Victoria Brewster, MSW

Victoria Brewster, MSW

Social Justice Solutions | Staff Writer
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Tuition and the Province of Quebec

A Summit of Higher Education is taking place over the next few days here in Quebec. The ideas that have arisen are it should be an open discussion seeking solutions, but unfortunately many feel it is just an exercise or an opportunity to showcase university presidents for mismanagement.

Undergraduate university fees here in Quebec are the lowest in all of Canada, for the most part less than $2,200 a year. This past spring and summer resulted in students protesting a possible tuition increase, that was negligible when compared to elsewhere in Canada, by cancelling classes and using force to keep students that wanted to attend classes away from the classrooms. The spring semester was lost for the most part and students went back to school early this fall to complete the spring semester. Some students feel that tuition should be free. So, who is going to pay for it-the general public through yet more taxes? As if the almost 15% we pay on everything is not enough, along with what is required through the provincial tax return. If tuition is free to attend university or extremely low tuition offered, it opens the doors for all university age students to attend which could lead to more problems and issues to face. Huge class sizes, not enough professors or courses available, lack of resources, and the quality of education offered will most likely go down and it could encourage some to stay perpetually in university.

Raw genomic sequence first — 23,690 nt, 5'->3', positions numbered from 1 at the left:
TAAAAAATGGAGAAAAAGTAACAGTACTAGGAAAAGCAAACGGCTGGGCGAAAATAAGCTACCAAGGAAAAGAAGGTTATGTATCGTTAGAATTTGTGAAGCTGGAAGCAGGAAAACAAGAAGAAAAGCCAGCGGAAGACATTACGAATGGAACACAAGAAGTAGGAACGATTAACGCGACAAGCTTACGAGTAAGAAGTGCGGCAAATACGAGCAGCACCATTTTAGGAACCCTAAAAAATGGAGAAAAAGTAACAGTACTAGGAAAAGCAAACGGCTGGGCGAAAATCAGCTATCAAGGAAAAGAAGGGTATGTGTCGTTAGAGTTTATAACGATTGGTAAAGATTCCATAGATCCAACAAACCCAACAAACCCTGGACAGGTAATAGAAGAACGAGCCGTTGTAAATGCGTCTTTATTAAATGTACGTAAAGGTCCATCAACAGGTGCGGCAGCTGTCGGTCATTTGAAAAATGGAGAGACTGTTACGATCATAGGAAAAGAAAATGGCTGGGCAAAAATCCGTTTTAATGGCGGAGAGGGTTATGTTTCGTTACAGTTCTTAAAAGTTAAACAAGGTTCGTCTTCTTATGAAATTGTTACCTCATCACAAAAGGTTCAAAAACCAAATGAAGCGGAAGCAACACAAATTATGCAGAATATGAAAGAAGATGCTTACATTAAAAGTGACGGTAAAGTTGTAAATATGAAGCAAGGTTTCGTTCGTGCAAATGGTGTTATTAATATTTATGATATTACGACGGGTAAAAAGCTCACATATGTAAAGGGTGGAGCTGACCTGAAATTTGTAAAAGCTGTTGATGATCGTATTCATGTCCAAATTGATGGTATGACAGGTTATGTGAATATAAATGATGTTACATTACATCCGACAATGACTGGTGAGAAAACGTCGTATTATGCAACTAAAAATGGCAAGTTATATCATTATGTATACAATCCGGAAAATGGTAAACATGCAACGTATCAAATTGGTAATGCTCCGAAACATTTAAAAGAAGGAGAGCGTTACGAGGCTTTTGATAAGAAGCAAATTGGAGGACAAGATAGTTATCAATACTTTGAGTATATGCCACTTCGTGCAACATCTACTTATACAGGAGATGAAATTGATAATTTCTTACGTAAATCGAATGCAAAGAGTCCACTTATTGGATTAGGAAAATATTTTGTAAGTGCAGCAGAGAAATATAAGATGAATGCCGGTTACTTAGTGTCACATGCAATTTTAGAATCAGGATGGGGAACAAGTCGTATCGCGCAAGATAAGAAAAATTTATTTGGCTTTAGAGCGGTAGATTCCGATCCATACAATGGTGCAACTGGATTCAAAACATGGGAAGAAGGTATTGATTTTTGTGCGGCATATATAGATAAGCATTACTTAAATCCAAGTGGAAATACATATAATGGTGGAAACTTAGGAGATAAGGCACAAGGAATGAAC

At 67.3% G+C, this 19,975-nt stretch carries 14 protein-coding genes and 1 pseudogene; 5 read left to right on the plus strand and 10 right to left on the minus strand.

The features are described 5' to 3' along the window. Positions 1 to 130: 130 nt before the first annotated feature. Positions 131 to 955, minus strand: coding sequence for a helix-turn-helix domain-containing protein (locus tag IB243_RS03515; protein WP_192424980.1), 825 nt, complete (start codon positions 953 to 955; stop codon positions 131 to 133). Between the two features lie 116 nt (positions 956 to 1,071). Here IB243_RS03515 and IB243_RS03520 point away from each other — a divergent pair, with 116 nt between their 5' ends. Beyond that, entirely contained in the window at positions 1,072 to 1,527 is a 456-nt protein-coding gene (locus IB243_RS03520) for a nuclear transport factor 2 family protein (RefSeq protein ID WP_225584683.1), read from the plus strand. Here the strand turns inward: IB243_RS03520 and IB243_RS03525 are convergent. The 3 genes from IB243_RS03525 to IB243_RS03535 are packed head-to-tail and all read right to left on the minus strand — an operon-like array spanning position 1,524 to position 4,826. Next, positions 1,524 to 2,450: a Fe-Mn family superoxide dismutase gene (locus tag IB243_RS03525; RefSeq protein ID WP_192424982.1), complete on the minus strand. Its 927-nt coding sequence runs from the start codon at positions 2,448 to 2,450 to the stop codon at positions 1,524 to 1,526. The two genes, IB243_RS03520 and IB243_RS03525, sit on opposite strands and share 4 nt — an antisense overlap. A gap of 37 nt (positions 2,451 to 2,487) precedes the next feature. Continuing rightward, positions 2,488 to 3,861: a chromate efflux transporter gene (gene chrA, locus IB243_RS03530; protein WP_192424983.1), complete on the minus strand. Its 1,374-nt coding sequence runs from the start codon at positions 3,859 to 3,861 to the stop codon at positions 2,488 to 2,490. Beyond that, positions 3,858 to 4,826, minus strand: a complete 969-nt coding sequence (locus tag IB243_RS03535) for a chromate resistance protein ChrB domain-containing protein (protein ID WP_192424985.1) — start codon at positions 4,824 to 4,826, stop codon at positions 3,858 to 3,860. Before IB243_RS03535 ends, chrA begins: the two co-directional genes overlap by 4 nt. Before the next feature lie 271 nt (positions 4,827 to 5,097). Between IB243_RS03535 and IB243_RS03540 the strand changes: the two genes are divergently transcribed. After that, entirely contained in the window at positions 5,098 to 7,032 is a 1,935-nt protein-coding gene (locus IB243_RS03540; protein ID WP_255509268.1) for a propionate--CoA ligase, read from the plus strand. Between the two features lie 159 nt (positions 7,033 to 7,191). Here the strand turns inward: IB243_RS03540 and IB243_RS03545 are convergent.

There are many questions. Are universities underfunded here in Quebec? Should not the quality of education, the quality of professors and research be looked at? Perhaps ways to streamline administration positions, the obvious of reviewing all expenses to see what could be cut without affecting quality ,or raise tuition costs to be more inline with what is charged elsewhere in Canada would be sufficient ways to answer these questions.

Students have brought up the issues of high salaries for administration, too much administration, and mismanagement of funds. Universities are saying they are underfunded-so, which is correct? What is the best solution, tuition freezes which can lead to lower quality of education, or moderate tuition fee increases to generate more income for universities while at the same time the universities do a serious and intense review of all their expenses/budgets?

There is no one answer.

Written by Victoria Brewster, MSW
SJS Staff Writer in Canada


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